By Jane Liu
I have always been fascinated with butterflies: their ephemeral incandescence and natural metamorphosis astounds me.
Across cultures and regions, butterflies are symbols of hope and change. In New York City, there are few butterflies of the sort captured by glossy magazines, but the many revolutions emblazoned across monochromatic newsprint serve in their stead.
When A revolution begins, No gunshot marks the start It begins with soundless wings Sugarspun wings that bear a coming hurricane Holding aloft a body close to death Eggs are laid and discarded by the starved founders Days later, perhaps one egg cracks The inching body munches on young leaves While an eagerly watching audience, gap-toothed And knee-skinned, shudders in raw anticipation. When A revolution gains momentum, No one believes that it can survive, not even You, the caretaker and the scientist You tuck the curled thumb-sized flesh Into a soft white prison first A loose netted pavilion, or a cold glass conservatory To keep it safe and sheltered You control the temperature and fetch sustenance You bring pills and water because you're scared It looks so delicate; it is delicate. When A revolution finds itself caged, you feel sorry The revolution is supposed to be wild and free Did you take it home and welcome it into your life? No. You stole it and lied, saying It couldn't have survived without you You know it'll leave You want to pet it; you can't Because the chrysalis is shaking slightly with the breeze It can be a hurricane, and a tide, and a quake. It is all that, and more. When A revolution breathes in those first Struggling breaths, it is so easily defeated Those breaths are butterfly scales You can't touch, you can't approach the glass The revolution is fragile and delicate The organism has All of the colors and none of the substance. When A revolution's growth shudders Like an infant's soft skull, the exoskeleton of the revolution Has to knit together; needs a nurturer And a protector and a fighter until The chrysalis split open, and the revolution Leaves its former home, the casing, to shrivel and dry. When A revolution finds its footing On slender hairy legs It isn't just for you any longer It's for a world, for the cruel universe of people Who would not be this gentle. When A revolution lights the thin membranes, Of its forewing and its hindwing They have not frayed or torn The veins are narrow and sure The cells sprouting from the base in Striped black and orange are glistening With mucus and new life That's when the revolution takes flight. When A revolution launches itself into the air It swallows up the sun and Stars and earth and all the space In between; the empty spaces and the Full spaces; the places that wound and The ones that throb A revolution captures all In a vibrant net of lines and curves That flows from the base of a sweeping wing, And the cycle begins anew.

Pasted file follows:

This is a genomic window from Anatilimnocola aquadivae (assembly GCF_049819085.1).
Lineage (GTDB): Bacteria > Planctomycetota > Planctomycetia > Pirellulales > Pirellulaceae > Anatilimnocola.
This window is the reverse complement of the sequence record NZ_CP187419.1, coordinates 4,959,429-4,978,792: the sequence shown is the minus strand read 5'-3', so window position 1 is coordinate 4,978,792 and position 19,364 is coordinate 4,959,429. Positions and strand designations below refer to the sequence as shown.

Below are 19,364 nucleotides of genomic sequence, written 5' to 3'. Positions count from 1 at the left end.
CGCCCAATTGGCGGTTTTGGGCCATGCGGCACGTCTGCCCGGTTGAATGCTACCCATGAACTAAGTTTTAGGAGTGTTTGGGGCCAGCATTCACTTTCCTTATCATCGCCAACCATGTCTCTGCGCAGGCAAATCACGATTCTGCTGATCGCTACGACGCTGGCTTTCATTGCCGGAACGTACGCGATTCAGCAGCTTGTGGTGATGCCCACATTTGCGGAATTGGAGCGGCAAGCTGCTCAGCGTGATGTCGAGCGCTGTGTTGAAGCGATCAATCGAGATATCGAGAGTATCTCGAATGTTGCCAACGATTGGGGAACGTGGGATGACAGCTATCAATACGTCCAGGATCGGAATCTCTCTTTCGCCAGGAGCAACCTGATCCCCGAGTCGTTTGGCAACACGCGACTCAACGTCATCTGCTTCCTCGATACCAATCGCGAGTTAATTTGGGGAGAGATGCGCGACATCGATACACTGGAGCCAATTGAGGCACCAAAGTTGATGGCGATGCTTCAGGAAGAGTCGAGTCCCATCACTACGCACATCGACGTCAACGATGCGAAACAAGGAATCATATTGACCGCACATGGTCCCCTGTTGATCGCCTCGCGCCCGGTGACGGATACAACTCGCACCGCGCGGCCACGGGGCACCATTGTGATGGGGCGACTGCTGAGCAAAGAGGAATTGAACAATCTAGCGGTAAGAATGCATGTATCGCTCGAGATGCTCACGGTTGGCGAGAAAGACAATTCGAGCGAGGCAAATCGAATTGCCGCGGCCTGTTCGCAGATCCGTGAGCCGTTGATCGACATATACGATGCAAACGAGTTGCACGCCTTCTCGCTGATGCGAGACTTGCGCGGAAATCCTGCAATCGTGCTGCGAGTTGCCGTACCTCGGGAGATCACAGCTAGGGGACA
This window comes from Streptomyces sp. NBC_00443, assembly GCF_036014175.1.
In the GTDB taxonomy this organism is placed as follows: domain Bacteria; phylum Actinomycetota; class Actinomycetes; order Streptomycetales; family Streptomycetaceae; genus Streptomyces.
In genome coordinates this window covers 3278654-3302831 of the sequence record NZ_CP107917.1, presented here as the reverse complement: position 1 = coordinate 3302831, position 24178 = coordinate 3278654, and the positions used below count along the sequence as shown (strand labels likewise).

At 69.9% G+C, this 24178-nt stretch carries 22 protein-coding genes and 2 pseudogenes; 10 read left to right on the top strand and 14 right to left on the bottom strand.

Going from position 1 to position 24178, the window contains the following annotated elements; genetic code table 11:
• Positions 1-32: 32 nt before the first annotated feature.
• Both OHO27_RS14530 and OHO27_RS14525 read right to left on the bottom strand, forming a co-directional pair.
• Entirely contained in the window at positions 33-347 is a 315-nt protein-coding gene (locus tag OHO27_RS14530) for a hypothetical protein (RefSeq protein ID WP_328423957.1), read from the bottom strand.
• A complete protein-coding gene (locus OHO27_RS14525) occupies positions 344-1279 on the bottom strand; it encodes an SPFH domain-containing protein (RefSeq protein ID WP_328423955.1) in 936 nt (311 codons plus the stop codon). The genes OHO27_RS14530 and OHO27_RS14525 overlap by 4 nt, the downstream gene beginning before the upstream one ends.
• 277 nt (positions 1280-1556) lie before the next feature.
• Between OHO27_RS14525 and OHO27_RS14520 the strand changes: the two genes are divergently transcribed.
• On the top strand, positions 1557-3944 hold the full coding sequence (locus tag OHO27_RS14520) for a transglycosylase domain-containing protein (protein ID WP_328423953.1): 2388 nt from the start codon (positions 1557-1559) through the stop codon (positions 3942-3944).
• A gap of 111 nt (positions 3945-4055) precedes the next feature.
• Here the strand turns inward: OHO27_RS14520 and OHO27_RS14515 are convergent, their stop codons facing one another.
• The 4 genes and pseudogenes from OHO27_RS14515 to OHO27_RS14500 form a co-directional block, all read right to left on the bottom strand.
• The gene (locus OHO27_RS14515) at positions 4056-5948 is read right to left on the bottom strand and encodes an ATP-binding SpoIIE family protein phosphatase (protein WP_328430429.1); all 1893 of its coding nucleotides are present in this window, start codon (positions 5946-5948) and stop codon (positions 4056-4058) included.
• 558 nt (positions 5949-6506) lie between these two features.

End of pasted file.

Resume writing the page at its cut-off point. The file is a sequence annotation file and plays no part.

Jane Liu is a class of 2016 mentee alum from Brooklyn, NY.
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